Those tasked with implementing a statewide health information exchange (HIE) in New York recognize they face a tall order. When a state has the third largest population in the country, piecing together everyone’s electronic medical information is not destined to be a walk in the park under any circumstances.
When you add in the challenges of federal incentive programs from the American Recovery and Reinvestment Act/Health Information Technology for Economic and Clinical Health (ARRA/HITECH) Act and the transformation of healthcare from fee-for-service to an outcomes-based care model, it gets even more complex. Once the federal government released the multi-billion incentive program, things became chaotic with standards committees trying to catch up with a fast-growing industry, says David Whitlinger, executive director of the New York eHealth Collaborative (NYeC).
NYeC launched the first version of SHIN-NY (Statewide Health Information Network for New York), New York’s statewide HIE, in this fast-moving context. NYeC, a public-private partnership between several HIE stakeholders, has served as the leader of New York’s SHIN-NY effort since its establishment in 2006.
With the establishment of 12 regional health information organizations (RHIOs), each self-governing the HIE within a certain area, SHIN-NY got off to a quick start. The establishment of several features, such as patient-record look-up added to the network.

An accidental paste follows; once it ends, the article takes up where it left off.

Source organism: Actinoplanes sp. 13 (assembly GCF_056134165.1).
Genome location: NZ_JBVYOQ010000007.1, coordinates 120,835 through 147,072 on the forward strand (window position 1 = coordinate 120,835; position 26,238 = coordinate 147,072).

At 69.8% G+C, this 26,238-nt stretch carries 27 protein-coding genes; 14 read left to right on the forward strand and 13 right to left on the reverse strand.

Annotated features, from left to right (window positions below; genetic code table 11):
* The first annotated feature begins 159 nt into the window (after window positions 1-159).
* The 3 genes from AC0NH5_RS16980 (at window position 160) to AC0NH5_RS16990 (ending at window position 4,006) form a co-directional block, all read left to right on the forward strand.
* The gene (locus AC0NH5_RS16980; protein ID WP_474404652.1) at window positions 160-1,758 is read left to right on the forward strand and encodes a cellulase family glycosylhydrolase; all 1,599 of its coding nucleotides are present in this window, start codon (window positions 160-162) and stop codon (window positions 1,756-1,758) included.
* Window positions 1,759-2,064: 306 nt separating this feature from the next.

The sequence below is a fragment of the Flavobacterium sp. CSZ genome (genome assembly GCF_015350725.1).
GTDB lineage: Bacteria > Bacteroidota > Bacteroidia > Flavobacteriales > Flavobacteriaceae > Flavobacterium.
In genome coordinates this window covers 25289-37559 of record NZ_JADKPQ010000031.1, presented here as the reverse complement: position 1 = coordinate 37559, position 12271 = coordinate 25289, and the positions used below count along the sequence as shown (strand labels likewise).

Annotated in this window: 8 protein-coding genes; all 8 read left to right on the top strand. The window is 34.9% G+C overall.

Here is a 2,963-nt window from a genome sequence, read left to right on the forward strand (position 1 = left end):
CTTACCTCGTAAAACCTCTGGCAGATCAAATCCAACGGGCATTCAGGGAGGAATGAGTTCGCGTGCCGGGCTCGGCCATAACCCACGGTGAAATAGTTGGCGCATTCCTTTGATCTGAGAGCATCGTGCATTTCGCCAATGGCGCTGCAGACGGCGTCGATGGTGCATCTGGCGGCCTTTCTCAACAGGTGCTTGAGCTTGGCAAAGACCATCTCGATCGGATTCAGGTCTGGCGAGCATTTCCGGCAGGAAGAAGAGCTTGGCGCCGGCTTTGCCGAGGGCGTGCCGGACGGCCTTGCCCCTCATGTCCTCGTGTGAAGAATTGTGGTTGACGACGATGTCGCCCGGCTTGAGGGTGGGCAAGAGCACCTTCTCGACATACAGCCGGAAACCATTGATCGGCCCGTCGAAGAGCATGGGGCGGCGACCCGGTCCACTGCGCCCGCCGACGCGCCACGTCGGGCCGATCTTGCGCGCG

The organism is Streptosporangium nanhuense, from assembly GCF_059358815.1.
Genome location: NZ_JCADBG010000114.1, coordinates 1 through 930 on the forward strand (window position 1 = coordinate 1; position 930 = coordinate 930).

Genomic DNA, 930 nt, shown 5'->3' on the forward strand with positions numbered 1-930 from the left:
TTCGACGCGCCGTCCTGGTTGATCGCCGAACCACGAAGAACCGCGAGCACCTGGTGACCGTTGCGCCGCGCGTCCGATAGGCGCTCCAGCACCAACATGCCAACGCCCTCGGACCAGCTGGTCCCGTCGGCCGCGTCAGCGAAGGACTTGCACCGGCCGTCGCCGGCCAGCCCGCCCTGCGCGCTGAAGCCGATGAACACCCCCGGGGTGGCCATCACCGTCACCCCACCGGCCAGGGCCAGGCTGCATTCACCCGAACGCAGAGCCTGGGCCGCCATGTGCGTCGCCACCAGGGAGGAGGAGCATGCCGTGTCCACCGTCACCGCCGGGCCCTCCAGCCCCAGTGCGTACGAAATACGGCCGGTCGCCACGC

However, it wasn’t perfect. For one thing, the HIE wasn’t stitched together as well as NYeC would have liked. While upstate RHIOs for the most part didn’t consider patients going to medical facilities in different regions a problem, downstate RHIOs did. Many patients overlapped RHIOs, going to medical facilities in Westchester, Long Island and New York City. Workflow issues also became the major source of feedback for users of SHIN-NY 1.0. The HIE wasn’t in a good location for physicians to access it at the point of use, forcing the clinicians to switch between HIE and EHR screens.
For the second iteration of SHIN-NY, NYeC attempts to fix those issues while adding new features. The biggest thing to come out of SHIN-NY 2.0 is EHR/HIE interoperability, which NYeC, other states and vendors collaborated on to create a standardized single interface that addresses the aforementioned workflow issues.
Healthcare Informatics Assistant Editor Gabe Perna sat down with Whitlinger for an exclusive interview to discuss some of these issues, solutions and the lessons they learned from SHIN-NY 1.0, as well as what the future holds.
What were some of the lessons you learned from the first iteration of SHIN-NY?
SHIN-NY 1.0 was really ‘New York,’ with some really forward-thinking legislators who took taxpayer dollars to get started on HIE and HIT, because they really felt it would be transformational. What happened after that was the federal government, through CMS [Center for Medicare and Medicaid Services] and the ONC [Office of the National Coordinator for Health IT], put out a multi-billion dollar health IT ARRA program.
That really changed the whole set of market dynamics around SHIN-NY 1.0. SHIN-NY 1.0 was trying to slog it out with a set of rudimentary vendors, without a lot of interest from the vendor market to collaborate or build interfaces. Here comes a $50 billion-dollar injection into the marketplace with meaningful use dynamics, ACOs [Accountable Care Organizations] and a whole set of other things. It’s almost as if they are night and day problems.